DB Update won't progress - stuck on 'executing....' status

Hi @summer_le , it’s kinda hard to know without seeing what you are doing.

The DB Update is actually running on the DB server side. Knime is just waiting for a response from the DB server that the update was completed. What kind of updates are you doing?

Hi @bruno29a

I’m just updating one column in the database from my results. Very simple in my opinion.


In my DB update, I just set it to update this one particular column if the ID of these 3 other columns match.

Does it have anything to do with my connection at home or anything?

Hi @bruno29a again, I tried something different and put in a row filter to only update maybe 100 records at a time and it seems to work if I do small batches like that but since I have over 120,000 records, this is not feasible for me to sit & watch it update, change the row filter and repeat 1,200 times. it seems like the number of rows is what is causing this issue I keep getting.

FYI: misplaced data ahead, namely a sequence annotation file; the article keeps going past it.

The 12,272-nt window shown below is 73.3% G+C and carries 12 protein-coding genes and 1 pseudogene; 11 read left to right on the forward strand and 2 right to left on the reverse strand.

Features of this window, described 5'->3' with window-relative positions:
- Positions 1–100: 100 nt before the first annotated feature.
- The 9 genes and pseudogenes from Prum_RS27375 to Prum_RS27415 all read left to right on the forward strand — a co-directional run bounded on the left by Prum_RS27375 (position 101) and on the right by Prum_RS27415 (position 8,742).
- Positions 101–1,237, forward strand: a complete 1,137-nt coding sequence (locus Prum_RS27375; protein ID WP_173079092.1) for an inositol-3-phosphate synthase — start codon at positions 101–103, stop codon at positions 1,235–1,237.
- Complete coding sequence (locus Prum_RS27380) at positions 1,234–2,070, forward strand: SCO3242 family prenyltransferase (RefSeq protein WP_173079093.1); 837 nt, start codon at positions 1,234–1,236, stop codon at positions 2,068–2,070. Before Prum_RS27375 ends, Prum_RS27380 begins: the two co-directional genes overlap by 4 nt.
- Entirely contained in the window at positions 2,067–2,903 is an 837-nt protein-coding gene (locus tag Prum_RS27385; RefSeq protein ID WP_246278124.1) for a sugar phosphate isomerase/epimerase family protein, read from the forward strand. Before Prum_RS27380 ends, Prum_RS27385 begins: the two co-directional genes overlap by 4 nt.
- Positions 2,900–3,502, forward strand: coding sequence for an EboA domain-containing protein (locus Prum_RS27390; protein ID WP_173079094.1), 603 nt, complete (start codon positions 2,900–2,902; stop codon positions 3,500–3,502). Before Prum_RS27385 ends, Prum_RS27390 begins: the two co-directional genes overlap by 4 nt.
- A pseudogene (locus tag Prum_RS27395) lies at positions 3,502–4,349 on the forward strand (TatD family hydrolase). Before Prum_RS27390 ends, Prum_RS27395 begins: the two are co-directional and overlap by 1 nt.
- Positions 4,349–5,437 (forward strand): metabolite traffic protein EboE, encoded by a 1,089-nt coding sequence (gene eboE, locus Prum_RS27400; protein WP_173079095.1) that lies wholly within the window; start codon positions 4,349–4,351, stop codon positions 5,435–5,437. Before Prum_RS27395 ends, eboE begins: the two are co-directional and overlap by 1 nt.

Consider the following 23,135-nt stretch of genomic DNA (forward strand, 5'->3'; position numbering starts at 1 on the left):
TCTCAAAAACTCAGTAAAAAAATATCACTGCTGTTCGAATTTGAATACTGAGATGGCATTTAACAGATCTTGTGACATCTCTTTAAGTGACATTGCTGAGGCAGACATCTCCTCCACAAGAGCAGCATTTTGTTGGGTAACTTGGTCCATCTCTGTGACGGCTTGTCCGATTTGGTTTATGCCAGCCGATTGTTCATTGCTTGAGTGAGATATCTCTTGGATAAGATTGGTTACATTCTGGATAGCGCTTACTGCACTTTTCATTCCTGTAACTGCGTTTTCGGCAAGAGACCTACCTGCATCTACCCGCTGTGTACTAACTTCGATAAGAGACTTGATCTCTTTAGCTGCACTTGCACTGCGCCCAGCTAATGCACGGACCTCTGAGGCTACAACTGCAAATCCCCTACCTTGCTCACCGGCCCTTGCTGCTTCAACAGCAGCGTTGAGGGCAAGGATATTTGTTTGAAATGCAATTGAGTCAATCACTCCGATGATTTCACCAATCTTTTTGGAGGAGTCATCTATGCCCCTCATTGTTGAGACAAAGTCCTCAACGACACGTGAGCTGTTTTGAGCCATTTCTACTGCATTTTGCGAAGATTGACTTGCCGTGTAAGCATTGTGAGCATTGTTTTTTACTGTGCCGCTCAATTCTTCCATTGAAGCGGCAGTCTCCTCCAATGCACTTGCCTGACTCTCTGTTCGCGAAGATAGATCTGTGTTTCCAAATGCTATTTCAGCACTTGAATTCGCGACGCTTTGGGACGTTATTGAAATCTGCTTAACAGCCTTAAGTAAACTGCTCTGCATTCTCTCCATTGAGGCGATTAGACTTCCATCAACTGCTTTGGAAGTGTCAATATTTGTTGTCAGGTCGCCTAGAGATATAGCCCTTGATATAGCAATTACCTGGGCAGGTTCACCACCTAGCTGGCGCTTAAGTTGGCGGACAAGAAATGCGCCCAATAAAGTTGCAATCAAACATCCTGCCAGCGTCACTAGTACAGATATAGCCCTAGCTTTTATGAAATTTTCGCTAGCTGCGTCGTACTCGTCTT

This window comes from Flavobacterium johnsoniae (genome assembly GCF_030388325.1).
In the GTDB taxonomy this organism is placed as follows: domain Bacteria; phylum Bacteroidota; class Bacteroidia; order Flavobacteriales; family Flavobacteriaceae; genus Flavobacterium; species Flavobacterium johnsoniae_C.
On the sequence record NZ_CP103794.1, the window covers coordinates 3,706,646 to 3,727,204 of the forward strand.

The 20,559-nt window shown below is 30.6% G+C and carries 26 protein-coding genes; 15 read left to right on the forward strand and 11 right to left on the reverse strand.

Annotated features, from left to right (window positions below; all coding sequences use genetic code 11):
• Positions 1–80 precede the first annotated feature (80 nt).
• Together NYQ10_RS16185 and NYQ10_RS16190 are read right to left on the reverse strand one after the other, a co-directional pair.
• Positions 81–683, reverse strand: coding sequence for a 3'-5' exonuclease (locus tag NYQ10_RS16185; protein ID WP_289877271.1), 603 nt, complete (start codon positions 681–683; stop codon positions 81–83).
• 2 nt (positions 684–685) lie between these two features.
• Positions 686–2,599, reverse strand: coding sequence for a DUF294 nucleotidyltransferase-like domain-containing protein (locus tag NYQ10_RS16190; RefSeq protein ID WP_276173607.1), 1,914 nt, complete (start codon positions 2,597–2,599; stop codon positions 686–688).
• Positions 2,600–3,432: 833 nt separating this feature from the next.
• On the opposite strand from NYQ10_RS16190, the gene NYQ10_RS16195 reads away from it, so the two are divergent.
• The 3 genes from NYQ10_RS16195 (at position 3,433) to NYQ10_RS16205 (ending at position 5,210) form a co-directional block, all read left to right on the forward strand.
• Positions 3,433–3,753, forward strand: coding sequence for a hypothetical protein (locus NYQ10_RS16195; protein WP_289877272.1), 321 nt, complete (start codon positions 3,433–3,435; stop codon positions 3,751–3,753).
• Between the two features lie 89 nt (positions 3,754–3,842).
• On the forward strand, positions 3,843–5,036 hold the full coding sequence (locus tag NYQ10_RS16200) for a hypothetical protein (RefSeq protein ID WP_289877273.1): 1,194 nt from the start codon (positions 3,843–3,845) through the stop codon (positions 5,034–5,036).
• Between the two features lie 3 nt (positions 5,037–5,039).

Is there a way to mitigate update time-outs for large number of records updates?

Hi @summer_le

How big is the data that you are transferring from Knime (your computer) to the DB server? A few MB? It should not take too long to transfer. That’s about the only thing that’s affected by your connection speed.

The rest of the operation is happening on the DB server.

That all depends what that one column has. A one column containing a video is much bigger than 100 columns of small int combined, so it’s not about the fact that it’s one column. And how many rows are you updating? Also, if you have WHERE conditions, they would be the bottleneck, rather than the fact that you are updating 100 columns, especially if you have a lot of rows.

Other factors to consider is the amount of traffic happening on the DB server when you are performing the UPDATE. Are any tables being locked at that time?